The Endless Assault on English Culture, Part Four: Attacking Christianity

When I began writing the first ‘Endless Assault‘ entry on this blog, I had not anticipated writing more than three. However, the more I look around news outlets, magazines, newspapers, websites and blogs, the more I come to realise that for some reason, the English have given tacit acceptance to constant, vicious attacks on the fundamental tenets of their culture. I have not done sufficient research to know whether this is through blind ignorance of their own past or through a treacherous desire for wanton self-destruction.

The article that will provide an insight into one of the most damaging aspects of such destruction falls squarely into the ‘treacherous desire for wanton self-destruction’ camp.

Most readers of this blog will be very much aware of precisely who Johann Hari is, and will be aware of the fact that he is ‘anti’ so many things that is almost impossible to decipher what good he actually sees in life. As a dedicated atheist, in a recent article for – of all publications, GQ Magazine – he rejoices (without a hint of irony) at the ‘Slow, Whiny Death of British Christianity‘. Whilst such a thing is to be expected, the kinds of observations and ‘interrogations’ of ‘fact’ in the aforementioned article are ludicrous, unfounded, flagrantly inaccurate and deeply disrespectful even to your average man on the street.

He begins with this ‘statement of fact’:

“This island has shed superstition faster and more completely than anywhere else. Some 63 percent of us are non-believers, according to an ICM study, while 82 percent say religion is a cause of harmful division. Now, let us stand and sing our new national hymn: Jerusalem was dismantled here/ in England’s green and pleasant land.”

More astute readers will note how trendy it has become for anti-English lefties to use Blake’s poem to discredit essential aspects of Englishness: compare with David James Smith’s article, for example.

Even in this short paragraph, Hari is twisting the facts he is using to prove his point. The ICM study he alludes to is one that first appeared in the Guardian newspaper on (what is probably a deliberately inflammatory date) Saturday 23rd December 2006. Primarily, quite why it has taken Hari 3 years, 7 months and 19 days to trumpet these results is a mystery. Secondly, the aforementioned study only took 1,006 adults into account. In a nation of between 60 million and, if the Independent’s suggestion is to be believed, 80 million, this number is absolutely unrepresentative of the country as a whole. Whilst it is -predictably enough for the Guardian- mindful of social class, the study fails to take into account differences in region and age. These two factors are of fundamental importance in and of themselves. Furthermore, and perhaps most importantly- Hari has detailed the figures in the most manipulative manner. It may well be the case that 82% perceive ‘religion’ to be a cause of harmful division, but what is to say that they are not mindful of the worldwide consequences of the Israel-Palestine conflict? Is it implausible that they view the ‘religion’ of Islam – and by proxy, the ‘War on Terror’ – to be a cause of harmful division? Where is the explicit reference to Christianity?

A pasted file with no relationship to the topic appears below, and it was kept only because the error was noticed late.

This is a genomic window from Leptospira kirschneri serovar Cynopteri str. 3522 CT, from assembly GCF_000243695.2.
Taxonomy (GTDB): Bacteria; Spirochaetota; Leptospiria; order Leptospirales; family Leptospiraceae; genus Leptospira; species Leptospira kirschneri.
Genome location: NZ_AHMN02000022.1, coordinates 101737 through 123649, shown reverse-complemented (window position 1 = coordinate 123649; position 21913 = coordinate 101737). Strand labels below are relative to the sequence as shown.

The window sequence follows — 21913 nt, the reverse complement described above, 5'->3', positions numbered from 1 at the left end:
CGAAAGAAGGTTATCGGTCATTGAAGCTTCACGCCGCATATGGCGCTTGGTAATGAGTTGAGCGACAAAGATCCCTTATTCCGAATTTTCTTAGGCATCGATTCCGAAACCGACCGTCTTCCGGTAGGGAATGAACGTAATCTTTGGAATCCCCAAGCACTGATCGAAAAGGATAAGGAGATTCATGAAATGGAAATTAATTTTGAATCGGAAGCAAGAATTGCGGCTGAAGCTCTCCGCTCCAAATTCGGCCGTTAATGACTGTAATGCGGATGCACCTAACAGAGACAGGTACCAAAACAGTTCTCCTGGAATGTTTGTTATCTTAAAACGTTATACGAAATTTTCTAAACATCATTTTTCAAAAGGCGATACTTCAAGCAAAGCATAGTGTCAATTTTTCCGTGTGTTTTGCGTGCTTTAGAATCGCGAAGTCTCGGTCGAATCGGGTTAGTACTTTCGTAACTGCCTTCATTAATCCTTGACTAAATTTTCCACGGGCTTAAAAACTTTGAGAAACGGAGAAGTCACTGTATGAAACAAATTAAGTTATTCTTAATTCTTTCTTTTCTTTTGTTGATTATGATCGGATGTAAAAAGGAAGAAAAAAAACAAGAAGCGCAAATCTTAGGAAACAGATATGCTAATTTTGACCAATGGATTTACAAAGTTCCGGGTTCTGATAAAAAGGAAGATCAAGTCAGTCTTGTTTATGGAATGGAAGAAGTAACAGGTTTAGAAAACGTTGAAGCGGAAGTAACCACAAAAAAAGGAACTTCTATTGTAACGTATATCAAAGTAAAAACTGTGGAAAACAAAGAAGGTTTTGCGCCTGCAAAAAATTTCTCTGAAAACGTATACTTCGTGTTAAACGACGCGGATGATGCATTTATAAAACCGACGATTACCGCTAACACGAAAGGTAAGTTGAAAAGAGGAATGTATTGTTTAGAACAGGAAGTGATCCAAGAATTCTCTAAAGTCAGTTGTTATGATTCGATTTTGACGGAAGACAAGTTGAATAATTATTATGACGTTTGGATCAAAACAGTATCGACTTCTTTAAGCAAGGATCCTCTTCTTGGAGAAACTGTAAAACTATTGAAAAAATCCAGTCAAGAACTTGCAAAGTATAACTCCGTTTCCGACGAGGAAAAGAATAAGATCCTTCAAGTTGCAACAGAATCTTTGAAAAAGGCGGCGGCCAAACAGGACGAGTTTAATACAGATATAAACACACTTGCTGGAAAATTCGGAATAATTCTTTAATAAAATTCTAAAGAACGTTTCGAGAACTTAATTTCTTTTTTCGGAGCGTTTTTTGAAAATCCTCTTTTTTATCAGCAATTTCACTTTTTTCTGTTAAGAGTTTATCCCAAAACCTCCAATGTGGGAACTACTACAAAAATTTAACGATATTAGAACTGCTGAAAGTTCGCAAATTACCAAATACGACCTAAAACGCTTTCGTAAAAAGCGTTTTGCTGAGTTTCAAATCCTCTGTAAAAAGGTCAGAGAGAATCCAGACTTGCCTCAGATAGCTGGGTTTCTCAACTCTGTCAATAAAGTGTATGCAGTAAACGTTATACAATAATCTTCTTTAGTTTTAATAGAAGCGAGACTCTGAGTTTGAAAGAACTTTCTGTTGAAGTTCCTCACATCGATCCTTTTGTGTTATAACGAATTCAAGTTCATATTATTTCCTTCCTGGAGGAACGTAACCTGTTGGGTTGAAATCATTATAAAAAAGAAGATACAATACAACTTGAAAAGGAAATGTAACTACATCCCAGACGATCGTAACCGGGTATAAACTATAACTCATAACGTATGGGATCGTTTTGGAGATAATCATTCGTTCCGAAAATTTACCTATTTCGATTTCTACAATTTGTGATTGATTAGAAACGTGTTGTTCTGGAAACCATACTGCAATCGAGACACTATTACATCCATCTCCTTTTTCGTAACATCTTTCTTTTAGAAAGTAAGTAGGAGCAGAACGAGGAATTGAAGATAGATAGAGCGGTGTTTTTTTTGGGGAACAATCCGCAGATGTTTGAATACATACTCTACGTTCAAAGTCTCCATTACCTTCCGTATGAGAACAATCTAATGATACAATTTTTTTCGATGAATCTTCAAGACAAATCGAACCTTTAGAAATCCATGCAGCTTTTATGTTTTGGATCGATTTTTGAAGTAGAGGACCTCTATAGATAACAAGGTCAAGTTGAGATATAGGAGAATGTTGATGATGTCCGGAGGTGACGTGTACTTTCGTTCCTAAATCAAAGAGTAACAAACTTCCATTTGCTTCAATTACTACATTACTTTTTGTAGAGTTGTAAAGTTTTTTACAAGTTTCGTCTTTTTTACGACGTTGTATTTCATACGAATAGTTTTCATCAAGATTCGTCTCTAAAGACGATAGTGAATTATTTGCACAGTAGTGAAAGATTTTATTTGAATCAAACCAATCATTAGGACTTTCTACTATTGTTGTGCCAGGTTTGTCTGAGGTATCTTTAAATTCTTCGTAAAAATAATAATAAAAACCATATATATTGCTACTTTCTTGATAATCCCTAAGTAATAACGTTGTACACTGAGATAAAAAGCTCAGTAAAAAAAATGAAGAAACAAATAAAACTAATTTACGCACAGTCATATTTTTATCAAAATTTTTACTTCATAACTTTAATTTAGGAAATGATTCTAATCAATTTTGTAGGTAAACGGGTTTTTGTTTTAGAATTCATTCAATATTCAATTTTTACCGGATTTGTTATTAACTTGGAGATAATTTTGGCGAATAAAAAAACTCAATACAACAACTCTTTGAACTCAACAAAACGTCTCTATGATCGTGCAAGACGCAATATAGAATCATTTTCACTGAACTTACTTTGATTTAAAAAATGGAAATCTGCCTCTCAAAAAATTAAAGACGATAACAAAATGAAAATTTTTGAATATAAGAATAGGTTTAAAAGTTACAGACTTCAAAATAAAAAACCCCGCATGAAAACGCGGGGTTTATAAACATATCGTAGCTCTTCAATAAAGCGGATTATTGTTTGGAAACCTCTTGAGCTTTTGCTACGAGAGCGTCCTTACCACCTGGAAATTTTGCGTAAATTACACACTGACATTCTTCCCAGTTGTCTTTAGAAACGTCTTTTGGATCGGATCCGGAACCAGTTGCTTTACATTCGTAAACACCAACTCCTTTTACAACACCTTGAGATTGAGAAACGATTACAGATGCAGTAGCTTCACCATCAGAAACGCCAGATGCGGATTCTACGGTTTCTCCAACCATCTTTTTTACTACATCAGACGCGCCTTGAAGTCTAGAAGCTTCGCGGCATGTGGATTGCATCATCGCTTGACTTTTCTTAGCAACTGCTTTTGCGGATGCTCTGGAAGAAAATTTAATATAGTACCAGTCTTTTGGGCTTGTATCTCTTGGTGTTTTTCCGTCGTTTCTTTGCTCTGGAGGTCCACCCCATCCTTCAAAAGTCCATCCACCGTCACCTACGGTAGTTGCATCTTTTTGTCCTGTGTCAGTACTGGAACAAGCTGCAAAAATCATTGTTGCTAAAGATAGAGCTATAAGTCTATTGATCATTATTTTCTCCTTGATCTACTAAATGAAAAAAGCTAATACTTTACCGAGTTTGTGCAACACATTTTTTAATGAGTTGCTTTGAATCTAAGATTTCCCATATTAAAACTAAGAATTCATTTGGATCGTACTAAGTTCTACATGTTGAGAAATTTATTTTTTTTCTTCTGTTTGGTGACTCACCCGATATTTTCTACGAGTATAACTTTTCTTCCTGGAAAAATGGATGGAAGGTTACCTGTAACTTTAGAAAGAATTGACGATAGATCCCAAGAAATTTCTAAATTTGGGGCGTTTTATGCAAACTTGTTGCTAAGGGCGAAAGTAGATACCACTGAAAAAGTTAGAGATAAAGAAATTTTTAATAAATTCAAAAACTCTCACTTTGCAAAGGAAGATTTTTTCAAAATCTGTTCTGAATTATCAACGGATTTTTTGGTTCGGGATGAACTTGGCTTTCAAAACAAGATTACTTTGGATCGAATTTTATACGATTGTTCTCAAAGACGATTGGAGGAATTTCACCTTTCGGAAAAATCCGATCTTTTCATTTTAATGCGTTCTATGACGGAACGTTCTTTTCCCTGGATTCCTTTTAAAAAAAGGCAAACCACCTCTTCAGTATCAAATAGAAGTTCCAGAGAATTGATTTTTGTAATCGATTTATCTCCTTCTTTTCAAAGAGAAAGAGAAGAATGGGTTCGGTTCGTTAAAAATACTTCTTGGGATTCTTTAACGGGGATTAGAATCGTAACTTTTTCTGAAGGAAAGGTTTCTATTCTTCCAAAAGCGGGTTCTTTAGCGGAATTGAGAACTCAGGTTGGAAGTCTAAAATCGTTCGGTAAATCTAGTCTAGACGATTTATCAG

Hari continues:

“How did it happen? For centuries, religion was insulated from criticism in Britain. First its opponents were burned, then jailed, then shunned. But once there was a free marketplace of ideas, once people could finally hear both the religious arguments and the rationalist criticisms of them, the religious lost the British people.”